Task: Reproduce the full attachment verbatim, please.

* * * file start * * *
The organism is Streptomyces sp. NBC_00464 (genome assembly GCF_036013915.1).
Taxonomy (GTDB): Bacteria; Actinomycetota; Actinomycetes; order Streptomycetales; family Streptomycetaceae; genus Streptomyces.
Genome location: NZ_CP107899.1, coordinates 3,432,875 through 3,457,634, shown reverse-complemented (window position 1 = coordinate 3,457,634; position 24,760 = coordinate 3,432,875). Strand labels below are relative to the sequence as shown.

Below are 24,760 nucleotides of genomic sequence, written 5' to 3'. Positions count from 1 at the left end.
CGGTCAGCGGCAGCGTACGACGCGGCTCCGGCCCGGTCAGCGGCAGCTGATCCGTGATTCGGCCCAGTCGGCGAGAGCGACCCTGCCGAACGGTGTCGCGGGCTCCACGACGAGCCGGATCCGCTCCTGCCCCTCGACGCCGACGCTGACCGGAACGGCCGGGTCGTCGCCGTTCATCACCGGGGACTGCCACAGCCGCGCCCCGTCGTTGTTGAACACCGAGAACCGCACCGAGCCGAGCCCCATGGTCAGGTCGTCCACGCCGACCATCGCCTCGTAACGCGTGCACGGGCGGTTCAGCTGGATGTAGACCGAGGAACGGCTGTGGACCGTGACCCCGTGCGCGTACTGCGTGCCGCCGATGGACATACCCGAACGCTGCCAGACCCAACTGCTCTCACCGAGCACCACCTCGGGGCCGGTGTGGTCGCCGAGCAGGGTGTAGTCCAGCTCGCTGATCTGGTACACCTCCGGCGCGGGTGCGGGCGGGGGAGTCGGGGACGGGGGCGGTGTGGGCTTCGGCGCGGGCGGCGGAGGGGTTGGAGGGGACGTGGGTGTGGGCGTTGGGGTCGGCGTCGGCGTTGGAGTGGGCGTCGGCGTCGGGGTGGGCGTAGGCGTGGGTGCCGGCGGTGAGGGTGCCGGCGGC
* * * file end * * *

The organism is Streptomyces sp. NBC_00464 (genome assembly GCF_036013915.1).
Taxonomy (GTDB): Bacteria; Actinomycetota; Actinomycetes; order Streptomycetales; family Streptomycetaceae; genus Streptomyces.
Genome location: NZ_CP107899.1, coordinates 3,432,875 through 3,457,634, shown reverse-complemented (window position 1 = coordinate 3,457,634; position 24,760 = coordinate 3,432,875). Strand labels below are relative to the sequence as shown.

Below are 24,760 nucleotides of genomic sequence, written 5' to 3'. Positions count from 1 at the left end.
CGGTCAGCGGCAGCGTACGACGCGGCTCCGGCCCGGTCAGCGGCAGCTGATCCGTGATTCGGCCCAGTCGGCGAGAGCGACCCTGCCGAACGGTGTCGCGGGCTCCACGACGAGCCGGATCCGCTCCTGCCCCTCGACGCCGACGCTGACCGGAACGGCCGGGTCGTCGCCGTTCATCACCGGGGACTGCCACAGCCGCGCCCCGTCGTTGTTGAACACCGAGAACCGCACCGAGCCGAGCCCCATGGTCAGGTCGTCCACGCCGACCATCGCCTCGTAACGCGTGCACGGGCGGTTCAGCTGGATGTAGACCGAGGAACGGCTGTGGACCGTGACCCCGTGCGCGTACTGCGTGCCGCCGATGGACATACCCGAACGCTGCCAGACCCAACTGCTCTCACCGAGCACCACCTCGGGGCCGGTGTGGTCGCCGAGCAGGGTGTAGTCCAGCTCGCTGATCTGGTACACCTCCGGCGCGGGTGCGGGCGGGGGAGTCGGGGACGGGGGCGGTGTGGGCTTCGGCGCGGGCGGCGGAGGGGTTGGAGGGGACGTGGGTGTGGGCGTTGGGGTCGGCGTCGGCGTTGGAGTGGGCGTCGGCGTCGGGGTGGGCGTAGGCGTGGGTGCCGGCGGTGAGGGTGCCGGCGGC